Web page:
‘Superbug’ researcher honoured in prestigious microbiology award
Monash Biomedicine Discovery Institute (BDI) researcher Professor Anton Peleg has won the Australian Society of Microbiology’s (ASM) top research award for his contribution to the field, including his work on antimicrobial resistance.
Professor Peleg was honoured with the 2018 Frank Fenner Award at the ASM Annual Scientific Meeting in Brisbane this month. One of the leading awards in microbiology in Australia, it recognises distinguished contributions in any area of Australian research in microbiology.
“The Frank Fenner Award is a highly respected award which recognises important contributions to microbiology research over a period of time, and I felt very honoured to receive it for 2018,” Professor Peleg said.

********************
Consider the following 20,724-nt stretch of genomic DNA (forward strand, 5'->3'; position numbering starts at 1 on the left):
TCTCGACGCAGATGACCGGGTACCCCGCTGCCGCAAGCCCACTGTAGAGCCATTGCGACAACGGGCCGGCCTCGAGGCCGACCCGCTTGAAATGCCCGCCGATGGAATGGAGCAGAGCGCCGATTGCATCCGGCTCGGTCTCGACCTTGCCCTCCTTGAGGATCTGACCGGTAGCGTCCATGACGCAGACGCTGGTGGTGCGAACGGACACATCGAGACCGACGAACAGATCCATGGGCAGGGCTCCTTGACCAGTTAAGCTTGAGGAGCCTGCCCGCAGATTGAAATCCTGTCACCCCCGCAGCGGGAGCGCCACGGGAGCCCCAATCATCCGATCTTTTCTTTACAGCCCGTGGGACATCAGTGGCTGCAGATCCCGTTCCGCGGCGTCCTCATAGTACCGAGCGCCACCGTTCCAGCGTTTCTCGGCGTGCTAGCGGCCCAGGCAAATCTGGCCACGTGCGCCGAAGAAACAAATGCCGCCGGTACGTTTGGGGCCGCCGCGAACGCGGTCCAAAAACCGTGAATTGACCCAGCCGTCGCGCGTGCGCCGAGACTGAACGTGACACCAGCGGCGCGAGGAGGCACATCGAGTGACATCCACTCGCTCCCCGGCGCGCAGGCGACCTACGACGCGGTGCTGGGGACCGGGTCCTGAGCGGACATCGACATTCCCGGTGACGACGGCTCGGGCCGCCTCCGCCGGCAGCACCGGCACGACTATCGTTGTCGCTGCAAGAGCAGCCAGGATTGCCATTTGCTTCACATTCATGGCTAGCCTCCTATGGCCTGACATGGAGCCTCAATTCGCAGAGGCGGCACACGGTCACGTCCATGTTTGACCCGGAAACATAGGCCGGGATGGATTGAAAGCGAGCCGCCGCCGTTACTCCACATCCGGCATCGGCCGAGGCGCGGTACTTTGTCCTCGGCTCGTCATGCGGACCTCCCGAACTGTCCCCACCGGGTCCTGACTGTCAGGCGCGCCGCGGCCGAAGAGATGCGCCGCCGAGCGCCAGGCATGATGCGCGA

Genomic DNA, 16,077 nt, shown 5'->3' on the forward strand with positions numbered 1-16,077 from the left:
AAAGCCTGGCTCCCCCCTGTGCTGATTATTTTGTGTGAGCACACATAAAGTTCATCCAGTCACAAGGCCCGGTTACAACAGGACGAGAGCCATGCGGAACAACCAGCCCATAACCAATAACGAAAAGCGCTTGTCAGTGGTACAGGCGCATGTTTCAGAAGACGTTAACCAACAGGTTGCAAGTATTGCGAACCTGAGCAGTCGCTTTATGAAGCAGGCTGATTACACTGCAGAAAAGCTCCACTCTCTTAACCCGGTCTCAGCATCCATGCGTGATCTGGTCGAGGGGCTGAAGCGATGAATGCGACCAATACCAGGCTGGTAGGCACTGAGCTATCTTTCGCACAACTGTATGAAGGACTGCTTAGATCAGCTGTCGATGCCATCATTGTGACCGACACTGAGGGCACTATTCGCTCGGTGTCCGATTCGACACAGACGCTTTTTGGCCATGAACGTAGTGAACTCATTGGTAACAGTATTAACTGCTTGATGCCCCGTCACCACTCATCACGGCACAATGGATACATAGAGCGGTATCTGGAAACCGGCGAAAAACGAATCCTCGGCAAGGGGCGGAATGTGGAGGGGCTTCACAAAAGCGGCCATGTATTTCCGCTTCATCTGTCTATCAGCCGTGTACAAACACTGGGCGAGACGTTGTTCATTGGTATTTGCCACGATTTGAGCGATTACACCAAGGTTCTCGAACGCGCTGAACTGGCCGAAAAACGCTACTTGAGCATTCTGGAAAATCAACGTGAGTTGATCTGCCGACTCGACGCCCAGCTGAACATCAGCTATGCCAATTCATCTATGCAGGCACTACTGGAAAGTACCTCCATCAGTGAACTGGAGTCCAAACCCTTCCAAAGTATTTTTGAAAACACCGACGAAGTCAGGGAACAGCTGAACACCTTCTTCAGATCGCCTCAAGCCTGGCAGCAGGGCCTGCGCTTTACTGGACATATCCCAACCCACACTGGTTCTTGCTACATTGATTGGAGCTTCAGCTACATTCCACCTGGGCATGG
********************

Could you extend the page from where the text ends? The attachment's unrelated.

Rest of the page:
Professor Fenner was an esteemed Australian microbiologist and virologist whose achievements included directing the global eradication program for smallpox in the 1970s.
Professor Peleg is recognised internationally for his extensive work on hospital-acquired infections and 'superbugs', mechanisms of antimicrobial resistance (AMR) and microbial pathogenesis, particularly related to clinically-relevant pathogens.
The World Health Organization has named antimicrobial resistance as one of the top health threats globally.
“A lot of the microbiology research over the last 10 years that has contributed to this award being successful occurred through work performed within the Monash BDI and through my clinical integration with The Alfred Hospital and Central Clinical School, Monash University. The environment, the support and the collaboration through the BDI and Monash more broadly has been instrumental in achieving the outputs and productivity that have contributed to this award,” he said.
“Having my patients and their challenging infections direct my research questions has been a powerful pathway for impactful research and research with clinical relevance,” said Professor Peleg, who is also the Alfred Hospital’s Director of the Department of Infectious Diseases.